O R Tambo Airport. I’m on my way to London and the airport is busy. The queues through security are long but everyone is friendly. Some of the time I’m not sure if the staff are chatting to passengers or their colleagues but it’s all very relaxed. Then another queue through Immigration. Long lines of people, some looking anxious, but the immigration staff are chilled. They thumb casually through passports, stamp, smile and often wish you a good trip.
The departure lounge is chaotic. It’s heaving with people and it’s very noisy. The duty free stores are busy and there is lots of talking and shouting in many African languages, English and an assortment of others. Some passengers, often quite obviously from the Northern Hemisphere, look slightly bemused. To add to the general sense of jollity, a Marimba Band is performing in the middle of the concourse. It’s also very bright down here; a rainbow of colour as African prints, saris, leopard print and safari outfits and Mandela-like shirts merge and mingle. In the Southern Hemisphere, Colour Rules.
The public address system is busy too. Announcements are made incessantly. Passengers are called by name, delaying this flight and that. Every announcement seems to be made by a different person with a different accent. They’re speaking English but it’s often quite difficult to tell.
The gate number goes up and I make my way there. It’s still chaotic. There’re hardly any seats and although we’re not yet boarding, optimistic passengers start to form lines. The ground staff appear at their stations but they’re not ready yet either and animated conversations ensue. I can’t understand the language they’re speaking except for the odd English word interspersed. There is much laughter. Everyone’s having a good time. I hear one of the ladies telling a passenger near the front of the queue that she’s been on duty for 9 hours and is looking forward to going home. ‘It’s been a long day’ she says,’but we must still smile.’ There are a lot of British passengers waiting to board this South African Airways flight and quite a few Europeans. They look on, wondering.
Eventually the flight is called and boarding starts. No boarding by seat rows here. The ladies checking the boarding passes are still chatting. They’re very friendly and wish each of us a good flight. It’s fairly quick and easy. You get on and fight your way down the aisle to your seat.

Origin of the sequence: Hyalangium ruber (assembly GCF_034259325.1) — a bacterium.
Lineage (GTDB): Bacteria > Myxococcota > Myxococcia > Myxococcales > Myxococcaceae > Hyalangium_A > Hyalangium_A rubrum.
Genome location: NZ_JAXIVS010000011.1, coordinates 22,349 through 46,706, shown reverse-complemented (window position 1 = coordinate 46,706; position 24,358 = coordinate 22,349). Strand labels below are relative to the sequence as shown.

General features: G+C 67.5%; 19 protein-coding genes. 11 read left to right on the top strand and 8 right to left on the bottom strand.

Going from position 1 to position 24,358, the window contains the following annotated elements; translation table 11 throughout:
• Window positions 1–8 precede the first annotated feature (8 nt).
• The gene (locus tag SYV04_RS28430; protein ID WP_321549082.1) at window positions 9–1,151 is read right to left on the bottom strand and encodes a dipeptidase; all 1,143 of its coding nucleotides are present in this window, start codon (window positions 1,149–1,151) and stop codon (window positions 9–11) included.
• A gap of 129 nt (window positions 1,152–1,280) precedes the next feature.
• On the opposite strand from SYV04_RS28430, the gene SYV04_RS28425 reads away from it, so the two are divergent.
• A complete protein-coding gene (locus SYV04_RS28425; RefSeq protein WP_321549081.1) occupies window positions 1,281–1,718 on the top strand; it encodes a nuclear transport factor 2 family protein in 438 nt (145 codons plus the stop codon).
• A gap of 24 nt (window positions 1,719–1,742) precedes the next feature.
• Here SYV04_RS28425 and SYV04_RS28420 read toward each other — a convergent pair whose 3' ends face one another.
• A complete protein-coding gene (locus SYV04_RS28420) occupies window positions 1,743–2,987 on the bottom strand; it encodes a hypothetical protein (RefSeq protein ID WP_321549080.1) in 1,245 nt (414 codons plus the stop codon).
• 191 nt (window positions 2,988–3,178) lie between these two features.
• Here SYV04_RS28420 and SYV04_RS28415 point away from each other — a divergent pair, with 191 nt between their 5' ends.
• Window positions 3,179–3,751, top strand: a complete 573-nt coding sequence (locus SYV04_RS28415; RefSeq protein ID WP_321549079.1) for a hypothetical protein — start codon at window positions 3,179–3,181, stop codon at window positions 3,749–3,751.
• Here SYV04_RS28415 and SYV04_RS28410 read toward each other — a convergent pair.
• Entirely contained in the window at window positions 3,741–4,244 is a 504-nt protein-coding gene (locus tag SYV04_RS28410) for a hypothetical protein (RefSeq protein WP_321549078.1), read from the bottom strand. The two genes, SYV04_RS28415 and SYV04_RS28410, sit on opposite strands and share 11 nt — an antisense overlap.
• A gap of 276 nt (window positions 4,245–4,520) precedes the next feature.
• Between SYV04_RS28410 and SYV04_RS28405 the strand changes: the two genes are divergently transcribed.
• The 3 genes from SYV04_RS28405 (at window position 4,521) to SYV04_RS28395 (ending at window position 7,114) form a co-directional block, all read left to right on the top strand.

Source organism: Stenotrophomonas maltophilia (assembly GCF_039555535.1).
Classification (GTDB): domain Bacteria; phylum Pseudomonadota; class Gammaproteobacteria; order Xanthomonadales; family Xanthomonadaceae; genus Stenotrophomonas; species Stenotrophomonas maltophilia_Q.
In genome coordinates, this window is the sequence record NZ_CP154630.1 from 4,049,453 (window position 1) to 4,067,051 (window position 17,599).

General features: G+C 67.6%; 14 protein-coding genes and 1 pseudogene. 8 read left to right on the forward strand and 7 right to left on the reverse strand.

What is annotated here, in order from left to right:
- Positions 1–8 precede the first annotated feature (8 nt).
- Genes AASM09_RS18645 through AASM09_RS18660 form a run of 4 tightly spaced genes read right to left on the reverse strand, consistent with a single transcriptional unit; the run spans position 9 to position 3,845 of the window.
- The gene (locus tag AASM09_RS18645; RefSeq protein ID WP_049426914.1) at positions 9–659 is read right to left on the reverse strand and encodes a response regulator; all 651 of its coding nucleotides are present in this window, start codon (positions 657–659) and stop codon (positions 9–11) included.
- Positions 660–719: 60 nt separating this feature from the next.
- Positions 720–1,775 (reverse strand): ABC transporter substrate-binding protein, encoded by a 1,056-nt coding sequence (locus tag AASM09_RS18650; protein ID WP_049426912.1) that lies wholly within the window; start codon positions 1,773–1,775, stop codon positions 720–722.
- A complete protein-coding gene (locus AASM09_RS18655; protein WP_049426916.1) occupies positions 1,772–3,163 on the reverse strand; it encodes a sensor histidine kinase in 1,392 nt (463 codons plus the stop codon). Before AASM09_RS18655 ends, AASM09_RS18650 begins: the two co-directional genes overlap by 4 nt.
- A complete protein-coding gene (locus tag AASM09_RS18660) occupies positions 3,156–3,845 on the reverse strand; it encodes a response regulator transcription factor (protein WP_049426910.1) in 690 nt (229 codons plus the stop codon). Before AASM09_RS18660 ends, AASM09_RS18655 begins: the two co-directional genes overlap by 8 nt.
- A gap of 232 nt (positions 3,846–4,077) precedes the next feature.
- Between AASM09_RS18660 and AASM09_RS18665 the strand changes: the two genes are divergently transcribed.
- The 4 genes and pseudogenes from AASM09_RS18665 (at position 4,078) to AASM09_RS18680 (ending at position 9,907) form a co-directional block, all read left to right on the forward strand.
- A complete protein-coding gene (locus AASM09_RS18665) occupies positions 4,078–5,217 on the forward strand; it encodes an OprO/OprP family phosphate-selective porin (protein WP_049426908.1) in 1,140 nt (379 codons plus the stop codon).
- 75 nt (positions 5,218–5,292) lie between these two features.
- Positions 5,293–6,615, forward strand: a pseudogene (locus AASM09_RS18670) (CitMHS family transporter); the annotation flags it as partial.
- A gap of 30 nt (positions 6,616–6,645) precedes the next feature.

The cabin crew on international SAA flights are invariably charming and friendly and this flight is no exception. We’re greeted with smiles and enthusiasm and waved on down the aisles. We settle in.
Eleven and a half hours later we land in London. The plane is quiet and we disembark sedately. It’s a very long walk through Terminal 2 to Immigration and there’s a very long queue for Non-EU passport holders. The EU queue is long too but it moves quickly and the travellers disperse efficiently through the labyrinth that is Heathrow. The Non-EU queue is quiet. Subdued. Arriving in England with a foreign passport is a serious business. Nobody is smiling. Least of all the staff.
Some of the officials keep passengers for what seems like ages, asking question after question. Some unfortunate people are set aside in a sort of ‘holding area’ while other officials are called over. Eventually it’s my turn. The immigration man doesn’t look or sound English. He assesses me and studies my passport carefully. Points out that it expires in 6 months. I know that, I say. I have already applied for a new one. My visa is on page 19, I tell him. He checks it and stamps a page. A little reluctantly, I think, but perhaps I imagine that. I am allowed through.
There is no noise here and even the carousels are quiet. Most of the passengers on my flight had the ‘right’ passports and are already long-gone. I gather my bags, make my way out of the green channel and emerge on the other side and onto another planet.